Back during the spring sales conference, Doubleday announced a new book by Jeffrey Toobin, legal analyst and author of The Nine. Most of the time I nurture my English major side and read fiction, catching up on non-fiction via audiobooks in the car. I was a History major in college too, though, and there are certain topics that turn me into a junky jonesing for the crack rock of, say, books about the Supreme Court. Ruth Bader Ginsburg is one of my heroes. I'm pretty sure that Elena Kagan would like to have dinner with me. I loved The Nine, a history of the Rehnquist era Supreme Court, because Toobin is the master of writing about complex legal issues for non-lawyers. Also, he doesn't pander. He's smart and he writes for smart people, but he doesn't lose his readers with jargon. Jeffrey Toobin educates, and he's a great teacher. His new book, The Oath, had me giddy, but there was a problem: Toobin was waiting for the end of the Supreme Court term before completing his new book.
probably a great dinner date
|Those are some ominous|
clouds in the background.
|Even the leaders of tomorrow know|
that the Yankees suck today.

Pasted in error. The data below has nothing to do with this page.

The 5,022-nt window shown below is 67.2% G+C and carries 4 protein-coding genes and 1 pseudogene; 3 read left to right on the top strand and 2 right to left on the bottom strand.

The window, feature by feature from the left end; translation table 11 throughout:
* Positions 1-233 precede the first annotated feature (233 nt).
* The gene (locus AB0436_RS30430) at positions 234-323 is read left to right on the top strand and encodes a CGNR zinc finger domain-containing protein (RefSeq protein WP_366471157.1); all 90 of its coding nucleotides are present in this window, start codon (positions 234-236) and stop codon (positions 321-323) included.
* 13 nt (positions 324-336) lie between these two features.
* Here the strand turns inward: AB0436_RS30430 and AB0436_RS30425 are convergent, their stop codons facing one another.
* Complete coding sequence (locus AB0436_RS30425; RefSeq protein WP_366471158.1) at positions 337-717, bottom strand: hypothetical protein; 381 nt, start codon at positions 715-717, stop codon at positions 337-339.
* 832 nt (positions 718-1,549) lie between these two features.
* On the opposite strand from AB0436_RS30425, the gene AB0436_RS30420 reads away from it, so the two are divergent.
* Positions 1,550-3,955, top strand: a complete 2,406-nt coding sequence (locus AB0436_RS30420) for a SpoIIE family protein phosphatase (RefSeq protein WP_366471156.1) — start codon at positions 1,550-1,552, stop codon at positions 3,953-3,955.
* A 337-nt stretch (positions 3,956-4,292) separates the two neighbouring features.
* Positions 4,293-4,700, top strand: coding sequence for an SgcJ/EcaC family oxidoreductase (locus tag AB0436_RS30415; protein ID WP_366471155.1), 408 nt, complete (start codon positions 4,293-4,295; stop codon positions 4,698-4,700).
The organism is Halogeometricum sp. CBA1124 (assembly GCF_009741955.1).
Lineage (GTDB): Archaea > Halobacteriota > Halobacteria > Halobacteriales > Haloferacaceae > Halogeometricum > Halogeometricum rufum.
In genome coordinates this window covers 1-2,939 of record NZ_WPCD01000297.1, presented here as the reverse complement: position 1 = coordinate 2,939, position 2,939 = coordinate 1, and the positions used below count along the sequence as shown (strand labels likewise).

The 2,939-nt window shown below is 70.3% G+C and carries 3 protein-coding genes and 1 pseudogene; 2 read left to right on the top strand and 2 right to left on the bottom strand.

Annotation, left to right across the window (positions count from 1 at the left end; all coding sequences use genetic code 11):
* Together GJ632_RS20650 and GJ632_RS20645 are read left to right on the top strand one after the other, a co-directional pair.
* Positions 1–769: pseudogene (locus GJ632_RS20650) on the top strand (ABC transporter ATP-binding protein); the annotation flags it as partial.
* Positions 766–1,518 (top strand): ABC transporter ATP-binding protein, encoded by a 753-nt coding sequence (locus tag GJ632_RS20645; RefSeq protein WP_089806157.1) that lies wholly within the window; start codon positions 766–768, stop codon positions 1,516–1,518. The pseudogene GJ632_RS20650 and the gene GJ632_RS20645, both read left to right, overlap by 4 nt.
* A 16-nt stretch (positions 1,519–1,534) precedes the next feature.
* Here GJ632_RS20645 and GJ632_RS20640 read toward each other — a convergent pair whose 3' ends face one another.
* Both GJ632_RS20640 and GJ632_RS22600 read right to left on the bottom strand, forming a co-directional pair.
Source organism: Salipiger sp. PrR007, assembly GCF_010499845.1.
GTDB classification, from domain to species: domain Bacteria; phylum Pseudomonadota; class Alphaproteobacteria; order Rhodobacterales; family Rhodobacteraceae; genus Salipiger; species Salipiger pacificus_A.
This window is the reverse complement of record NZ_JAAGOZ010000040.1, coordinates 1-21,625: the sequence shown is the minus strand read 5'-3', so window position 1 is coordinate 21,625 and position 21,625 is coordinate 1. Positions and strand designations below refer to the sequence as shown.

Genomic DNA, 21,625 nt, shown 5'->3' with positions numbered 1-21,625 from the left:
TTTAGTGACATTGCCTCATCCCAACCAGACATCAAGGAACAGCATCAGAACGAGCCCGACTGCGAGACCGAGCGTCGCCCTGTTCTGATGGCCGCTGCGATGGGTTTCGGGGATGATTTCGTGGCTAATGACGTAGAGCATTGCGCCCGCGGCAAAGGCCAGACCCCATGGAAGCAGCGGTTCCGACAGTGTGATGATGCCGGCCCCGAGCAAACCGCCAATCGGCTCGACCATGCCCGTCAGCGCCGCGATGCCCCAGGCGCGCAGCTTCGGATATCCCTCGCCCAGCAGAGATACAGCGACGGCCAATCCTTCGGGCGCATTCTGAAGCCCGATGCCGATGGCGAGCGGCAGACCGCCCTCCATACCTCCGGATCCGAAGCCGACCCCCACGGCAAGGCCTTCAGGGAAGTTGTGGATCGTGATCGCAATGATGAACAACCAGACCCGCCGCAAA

The Oath examines the parallel ascents of Barack Obama and Chief Justice John Roberts, and offers a history of the Supreme Court over the last two Presidential terms. The Supreme Court of Rehnquist's era, characterized by moderate Republican leadership and Sandra Day O'Conner as the swing vote, no longer exists. Four new justices--Roberts, Samuel Alito, Sonia Sotomayor, and Elena Kagan--now sit on the bench, and the new lines have been drawn. There's no such thing as a moderate Republican anymore, and the new Court advocated rapid changes to laws while Obama urged caution and restraint. In effect, Obama is the conservative here. He's fighting to keep the court from rolling back decades of legal decisions (Roe v. Wade was passed before I was born and it's still the nation's biggest point of contention) while the new tone of the Court suggests major changes with long lasting repercussions.
|That's a Harry Carey mask (Cubs), an Astros|
foam paw, and an ugly Yankees shirt.
To say The Oath is timely is an understatement. Gun control. Women's rights. Healthcare. The Tea Party. Campaign finance reform. Corporations-as-people. These are the issues upon which the Supreme Court is ruling. The Court is a microcosm of the country as a whole (except populated by much, much smarter people); the issues dividing the nation are represented among these nine people. And as I said, Toobin is the master at bringing forth the drama and significance of legal decisions so that non-lawyers can relate to what's at stake. I can't wait to talk about it with other people...this fall, when everyone else gets to read it.
Anyone need Yankees crap? I am accepting offers....